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Why plein air?

Let's face it, plein air painting is a pain in the butt. You have to schlep your materials on foot for what can be long stretches of uneven terrain. There may not be a bathroom. You can get rained on or sunburned. Wind can topple your easel and break your pastels. Curious bystanders may disturb you... So why do it? I've often wondered this myself and I think I'm beginning to understand. I just don't feel the same way about a scene when looking at it in a photo as I did when I was there. Painting in plein air helps capture the feeling of being there. The human eye can see much more detail than can be captured in a typical photo, especially in low light and shadow areas. Plein air also requires you to work quickly, which I find helps me be more spontaneous and expressive in my work. When you're out in the field, you can use a viewfinder to quickly find your composition and expedite your sketch process. Dakota pastels sells a nice one. Always take photos to help remind you of the scene if you want to keep working on it in the studio. Video can be helpful to see the movement pattern of water.

I'm a self-taught pastel artist. What I mean by that is that we didn't use pastels in college. I started using them with techniques I picked up in books, magazines and YouTube. That said, it was a real treat to get to work alongside Steve Hill, a master pastellist in northern Washington State. Here's clip from Day three of the workshop:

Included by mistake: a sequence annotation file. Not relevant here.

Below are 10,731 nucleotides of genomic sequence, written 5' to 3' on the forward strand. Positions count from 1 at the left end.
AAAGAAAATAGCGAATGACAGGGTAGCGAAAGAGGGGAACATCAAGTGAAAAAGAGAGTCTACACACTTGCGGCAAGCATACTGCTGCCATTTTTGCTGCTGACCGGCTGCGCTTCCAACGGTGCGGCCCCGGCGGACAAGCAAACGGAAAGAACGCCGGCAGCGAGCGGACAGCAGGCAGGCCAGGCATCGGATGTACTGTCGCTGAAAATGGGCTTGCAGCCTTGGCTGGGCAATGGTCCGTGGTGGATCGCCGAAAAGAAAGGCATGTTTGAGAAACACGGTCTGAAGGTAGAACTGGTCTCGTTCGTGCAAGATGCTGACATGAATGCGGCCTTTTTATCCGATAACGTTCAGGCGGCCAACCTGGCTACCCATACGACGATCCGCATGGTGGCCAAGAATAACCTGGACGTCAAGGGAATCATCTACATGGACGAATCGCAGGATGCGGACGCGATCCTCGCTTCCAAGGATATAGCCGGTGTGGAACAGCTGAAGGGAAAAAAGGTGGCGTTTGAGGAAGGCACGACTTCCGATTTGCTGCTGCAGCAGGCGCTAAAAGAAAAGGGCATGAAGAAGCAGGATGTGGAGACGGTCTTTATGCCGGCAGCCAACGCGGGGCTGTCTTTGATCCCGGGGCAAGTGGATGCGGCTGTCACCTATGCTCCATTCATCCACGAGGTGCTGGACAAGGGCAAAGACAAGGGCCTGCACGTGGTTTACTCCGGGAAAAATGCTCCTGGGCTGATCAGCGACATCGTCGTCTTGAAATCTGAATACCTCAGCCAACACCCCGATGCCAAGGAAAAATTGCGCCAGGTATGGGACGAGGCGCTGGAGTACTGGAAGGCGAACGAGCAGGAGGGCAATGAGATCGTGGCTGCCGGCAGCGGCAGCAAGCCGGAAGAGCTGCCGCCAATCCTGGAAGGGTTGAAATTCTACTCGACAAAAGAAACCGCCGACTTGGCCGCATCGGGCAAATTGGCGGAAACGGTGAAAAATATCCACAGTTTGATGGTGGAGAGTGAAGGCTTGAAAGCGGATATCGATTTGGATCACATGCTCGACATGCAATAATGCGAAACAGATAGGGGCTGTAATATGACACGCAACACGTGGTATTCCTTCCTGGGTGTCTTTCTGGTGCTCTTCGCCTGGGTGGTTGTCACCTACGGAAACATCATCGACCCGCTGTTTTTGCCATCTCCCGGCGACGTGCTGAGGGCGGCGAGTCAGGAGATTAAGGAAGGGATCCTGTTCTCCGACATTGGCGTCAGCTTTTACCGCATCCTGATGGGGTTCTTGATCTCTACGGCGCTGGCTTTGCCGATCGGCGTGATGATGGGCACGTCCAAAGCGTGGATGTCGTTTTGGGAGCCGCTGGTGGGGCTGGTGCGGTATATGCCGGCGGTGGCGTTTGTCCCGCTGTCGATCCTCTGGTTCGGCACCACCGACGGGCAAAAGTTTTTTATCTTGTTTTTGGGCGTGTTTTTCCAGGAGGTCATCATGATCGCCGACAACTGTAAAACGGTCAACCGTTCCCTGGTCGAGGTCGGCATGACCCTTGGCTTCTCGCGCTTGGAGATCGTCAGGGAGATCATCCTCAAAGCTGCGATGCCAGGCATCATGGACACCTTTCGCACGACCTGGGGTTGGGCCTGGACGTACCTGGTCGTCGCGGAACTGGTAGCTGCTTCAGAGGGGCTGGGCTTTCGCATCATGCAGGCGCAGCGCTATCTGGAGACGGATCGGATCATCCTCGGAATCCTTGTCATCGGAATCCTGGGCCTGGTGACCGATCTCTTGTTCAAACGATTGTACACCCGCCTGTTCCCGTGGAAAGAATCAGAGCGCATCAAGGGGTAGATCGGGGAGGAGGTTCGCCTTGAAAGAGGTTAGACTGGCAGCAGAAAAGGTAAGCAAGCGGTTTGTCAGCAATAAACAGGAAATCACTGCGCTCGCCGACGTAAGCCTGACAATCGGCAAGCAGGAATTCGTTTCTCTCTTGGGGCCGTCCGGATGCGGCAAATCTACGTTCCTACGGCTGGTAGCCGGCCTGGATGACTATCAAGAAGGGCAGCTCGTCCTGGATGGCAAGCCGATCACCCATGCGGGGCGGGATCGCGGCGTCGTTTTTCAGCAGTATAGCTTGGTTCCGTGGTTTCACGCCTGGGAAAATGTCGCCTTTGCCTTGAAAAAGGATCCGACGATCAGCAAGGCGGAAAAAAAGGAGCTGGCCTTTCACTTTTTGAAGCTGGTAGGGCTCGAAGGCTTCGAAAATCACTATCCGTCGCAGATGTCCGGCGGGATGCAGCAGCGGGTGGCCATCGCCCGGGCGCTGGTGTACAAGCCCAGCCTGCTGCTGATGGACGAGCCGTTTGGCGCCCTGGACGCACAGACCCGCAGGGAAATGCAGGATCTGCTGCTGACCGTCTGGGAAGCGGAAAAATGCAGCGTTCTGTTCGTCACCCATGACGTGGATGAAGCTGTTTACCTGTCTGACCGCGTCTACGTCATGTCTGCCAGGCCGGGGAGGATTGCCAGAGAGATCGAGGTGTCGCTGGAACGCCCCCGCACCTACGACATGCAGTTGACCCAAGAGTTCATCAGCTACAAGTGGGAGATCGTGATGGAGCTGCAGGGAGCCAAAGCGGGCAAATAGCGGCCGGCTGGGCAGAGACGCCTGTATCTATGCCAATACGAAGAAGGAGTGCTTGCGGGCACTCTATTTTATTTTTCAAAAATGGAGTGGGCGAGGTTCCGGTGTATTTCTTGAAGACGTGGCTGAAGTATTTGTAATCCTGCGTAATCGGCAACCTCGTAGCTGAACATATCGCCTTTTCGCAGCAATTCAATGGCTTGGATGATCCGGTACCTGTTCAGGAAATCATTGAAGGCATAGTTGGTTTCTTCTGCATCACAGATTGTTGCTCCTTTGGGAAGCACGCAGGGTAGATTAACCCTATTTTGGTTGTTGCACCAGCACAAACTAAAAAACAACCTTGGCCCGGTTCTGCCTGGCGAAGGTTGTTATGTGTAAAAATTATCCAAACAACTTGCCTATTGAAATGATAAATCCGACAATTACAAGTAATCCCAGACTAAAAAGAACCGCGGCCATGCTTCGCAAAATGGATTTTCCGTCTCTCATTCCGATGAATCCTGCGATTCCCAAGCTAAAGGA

Mount Baker: the completed demo painting.

Here's a little practice painting I did a couple of weeks after the workshop.

Below are my take-aways from the workshop experience:


  • Practice using a light touch (soft pastels often crumble beneath my death grip). Let the edges come together, finish by defining those edges.
  • Where two very different colors meet is a good place to add pop colors and emphasize the edge (think unsharp mask in Photoshop).
  • Forget what you've learned about hard vs. soft pastels. Use either at any time depending on the color you need. That said, hard pastels are excellent at making small, sharp shapes.
  • Unwrap your sticks and organize them by value. Value is more important than hue.
  • Let your sticks do the work: find a stick close to the physical size of your desired mark or shape; air bubbles creating oddly-shaped edges can be used to randomize your strokes.
  • Paint treeptops into the sky (edge again).
  • Practice your strokes, try wiggling your stick.
  • Alcohol wash can be used anytime to create a brushy, splatter, random vegetation effect.
  • Drag your water color into the tops of foreground vegetation.
  • Let your rooftops intersect (like form an X at the top instead of just an inverted V). Fix the top after.
  • Pay attention to the edges of your shadows.
  • Reflections in water will have some wiggle to the edges.


  • Clear blue skies are typically light ochre-ish towards the horizon, followed by a slightly greenish (pthalo) blue in the middle with the darkest ultramarine on top.
  • Vary your colors within the same horizonal plane in the sky.
  • Many artists typically work from dark to light then cool to warm.
  • Distant hills are often darker at the top than the bottom and can seem to float in the sky.
  • Greenery likes to be paired with tones of purple and orange.

About this website

This website was built using the Uikit3 framework and is hosted on GoDaddy. We've built sites using WordPress, Magento, Business Catalyst and Foundation. UIkit 3 is our current favorite because it's lightweight, well-documented and easy to use. Business Catalyst is being discontinued from Adobe, so we're currently evaluating other content management systems for medium to large nonprofits and governmental entities.